Union Budget 2024: Here Is What Stock Market Experts Are Thinking Ahead Of Interim Budget

Since this would be the last budget before the Lok Sabha Elections in May, this would largely be a non-event, and the budget post-elections would be of more significance, which would lay emphasis on the government’s long-term vision, said analysts
Budget 2024
Budget 2024

Despite hitting fresh record highs earlier in January, Indian stock markets are witnessing a correction ahead of the Interim Union Budget 2024. The announcement made during the Union Budget directly impacts the stock market, as the government policies and financial plans share future trends in various sectors.

The stock market is likely to remain volatile ahead of the Union Budget that will be announced on 1 February 2024. In the last five sessions, the BSE Sensex has fallen over 2 per cent close to the 71,400 mark. The NSE Nifty 50 slipped 489 points or 2.2 per cent to 21,571.80 points.

Since this would be the last budget before the Lok Sabha Elections in May, this would largely be a non-event, and the budget post-elections would be of more significance, which would lay emphasis on the government’s long-term vision, said analysts.

Deepak Jasani, Head of Retail Research at HDFC Securities said there would be some buildup of expectations ahead of the vote on account but major policy reforms may get postponed to the regular budget in June/July 2024.

“This has also been hinted at by the finance minister in December 2023. The vote on the account could be shorn of any mega announcements or large benefits to people. The government is likely to stay on the fiscal course-correction glide path in the Interim Budget for FY25, shunning populist spending or incentives ahead of the summer general election,” he said.

Income Tax Rules

“If not any big changes, FM Sitharaman can certainly consider some streamlining of income tax rules. She may hike standard deduction, basic exemption limit and extend tax benefits to encourage manufacturing, but these may not have any material impact on the deficit,” Jasani added.

The new tax regime on the personal income tax front can be made more attractive by either increasing the exemption income limit, raising the income tax rebate under Section 87A, or by reducing the highest surcharge rate.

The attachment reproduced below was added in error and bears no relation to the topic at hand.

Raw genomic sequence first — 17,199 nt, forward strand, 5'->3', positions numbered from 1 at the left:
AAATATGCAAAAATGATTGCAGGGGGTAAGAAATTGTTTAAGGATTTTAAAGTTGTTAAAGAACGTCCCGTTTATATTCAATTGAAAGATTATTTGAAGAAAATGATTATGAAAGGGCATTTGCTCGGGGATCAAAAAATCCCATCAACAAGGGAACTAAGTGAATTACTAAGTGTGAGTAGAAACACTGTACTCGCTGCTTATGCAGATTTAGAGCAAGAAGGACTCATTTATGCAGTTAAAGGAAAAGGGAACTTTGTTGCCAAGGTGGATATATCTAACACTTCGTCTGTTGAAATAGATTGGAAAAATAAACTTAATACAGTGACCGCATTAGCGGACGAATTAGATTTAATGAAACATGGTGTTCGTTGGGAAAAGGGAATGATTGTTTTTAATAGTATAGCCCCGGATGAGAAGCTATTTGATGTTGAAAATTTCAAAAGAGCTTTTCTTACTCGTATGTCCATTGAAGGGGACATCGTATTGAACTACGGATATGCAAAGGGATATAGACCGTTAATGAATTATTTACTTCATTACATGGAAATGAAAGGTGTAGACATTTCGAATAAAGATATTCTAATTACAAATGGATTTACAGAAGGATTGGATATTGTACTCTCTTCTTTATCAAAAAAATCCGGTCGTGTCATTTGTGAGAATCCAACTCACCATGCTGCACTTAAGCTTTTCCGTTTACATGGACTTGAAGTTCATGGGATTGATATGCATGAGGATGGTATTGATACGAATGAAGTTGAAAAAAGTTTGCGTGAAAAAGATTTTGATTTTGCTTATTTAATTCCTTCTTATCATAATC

“While the reduction in income tax rate looks difficult due to fiscal constraints, taxpayers expect some populist announcements like increase in the basic exemption & house rent allowance exemption under both new and old regimes. There might even be some fine-tunings made in the income tax structure to make the new regime the preferred route of taxation, to simplify the tax regime,” said Tanvi Kanchan, Head - Corporate Strategy, Anand Rathi Shares and Stock Brokers.

Sectors In Focus

Since it is an interim budget, sectors like railways, defense, infrastructure, power, renewable, auto, manufacturing, real estate, etc. will continue to remain under focus. The government is likely to continue with manufacturing incentives, support infrastructure-related capex in the country, and lay out a plan for disinvestments, according to analysts.

The government has focused on raising capex spending by over 30 per cent CAGR over the last three years, raising the budgeted capex target to 3.3 per cent of GDP, the highest in 18 years.

Nikunj Saraf, Vice President at Choice Wealth said, “While technically, the real estate and banking & financial services sectors are poised for outperformance in January ahead of the budget. The focus is on affordable housing within the real estate domain, positioning it as a pivotal element for economic growth. The real estate sector, vying for industry status, could positively influence related industries.  Sectors like manufacturing and renewable energy are also likely to receive additional stimulus.”

Sneha Poddar, AVP, Fundamental Research, Broking and Distribution, Motilal Oswal Financial Services Ltd says the agriculture and rural related sectors like fertilizers, affordable housing, small finance banks, two-wheelers, would be in focus as the upcoming general elections may warrant some announcements for the rural economy and lower income class.

Fiscal Deficit Target

The most important thing to look out for would be the fiscal deficit target, which needs to be narrowed down. The government is aiming to narrow down the fiscal deficit to 4.50 per cent of GDP by the end of the 2025-26 fiscal year from 5.90 per cent in the current year to end-March 2024.

“Further the upcoming general elections may lead to some populist schemes to be included in the Interim Budget 2024-25. We can expect populist measures directed to the farm as the agricultural sector has been weak in the past few quarters. It may include expansion of the PM KISAN scheme or increased benefits in the form of an insurance scheme or higher MGNREGA allocation,” said Poddar.

However, the Budget 2024 is unlikely to make a significant impact on the stock market, but any major announcements will be taken into consideration for their potential impact. Usually, we have seen rallies before the budget as the expectation gets built up in the run-up to the event. Pre-budget rallies were seen in six out of the last 10 years, and post-budget, the market declined six times out of the past 10 years.

Related Stories

No stories found.
Outlook Business & Money